Amazon.com isn’t really known as being the most transparent and open company. That’s why remarks that Amazon executive David Limp made in a recent Fortune article are so interesting.
Limp — who serves as senior vice president of devices — admitted that the Seattle online retailer botched the launch of the Fire Phone.
“We didn’t get the price right,” Limp tells Fortune. “I think people come to expect a great value, and we sort of mismatched expectations. We thought we had it right. But we’re also willing to say, ‘we missed.’ And so we corrected.”
The company initially priced the phone at $199 with a 2-year contract from AT&T, but then cut the price to just 99 cents in September.
Last week, Amazon announced a $170 million charge associated with the Fire Phone. It also said that it was sitting on $83 million worth of unsold inventory. Meanwhile, on Amazon’s own Web site the Fire Phone, which comes with features such as Firefly product price scanning and 3D dynamic perspective, boasts an unimpressive rating of just 2.5 stars.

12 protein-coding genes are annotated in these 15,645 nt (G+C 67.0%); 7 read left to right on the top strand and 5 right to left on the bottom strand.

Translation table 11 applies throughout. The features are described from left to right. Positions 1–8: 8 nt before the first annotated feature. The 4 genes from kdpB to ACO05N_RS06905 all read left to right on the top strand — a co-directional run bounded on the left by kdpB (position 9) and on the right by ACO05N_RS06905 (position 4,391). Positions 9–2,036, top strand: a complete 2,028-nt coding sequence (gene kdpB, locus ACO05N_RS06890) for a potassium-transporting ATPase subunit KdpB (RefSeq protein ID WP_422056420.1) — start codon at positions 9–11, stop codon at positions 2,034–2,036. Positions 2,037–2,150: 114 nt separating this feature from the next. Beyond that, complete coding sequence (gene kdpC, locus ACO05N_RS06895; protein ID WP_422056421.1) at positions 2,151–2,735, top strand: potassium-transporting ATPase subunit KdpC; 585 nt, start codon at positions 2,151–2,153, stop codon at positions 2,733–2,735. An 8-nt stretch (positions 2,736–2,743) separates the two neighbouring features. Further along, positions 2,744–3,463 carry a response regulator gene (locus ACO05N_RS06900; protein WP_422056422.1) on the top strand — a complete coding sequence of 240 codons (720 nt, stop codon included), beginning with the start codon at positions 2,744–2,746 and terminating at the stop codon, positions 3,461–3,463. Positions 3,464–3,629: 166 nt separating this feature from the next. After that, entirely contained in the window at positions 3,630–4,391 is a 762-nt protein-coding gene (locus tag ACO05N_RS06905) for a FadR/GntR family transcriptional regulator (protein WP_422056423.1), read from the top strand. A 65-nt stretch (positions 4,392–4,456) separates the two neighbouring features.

In an earnings call with analysts, CFO Tom Szkutak noted that the company was learning from its missteps.
“With anything new that we do, and obviously we’ve done a lot of new things, there’s certainly a wide range of outcomes,” Szkutak said. “We certainly understand that. We try to learn from everything that we do as we launch new opportunities.”
Making inroads in the mobile business against entrenched players such as Apple and Samsung is no easy task.
Just ask Microsoft, whose market share for Windows Phone has been stuck in single digits for years.
Amazon.com founder Jeff Bezos has said that he likes to make long-term bets, telling a newspaper in India recently that the Kindle is now in its 7th generation.
“These things [the Amazon Fire Phone] are super-early. Ask me in five years,” Bezos said.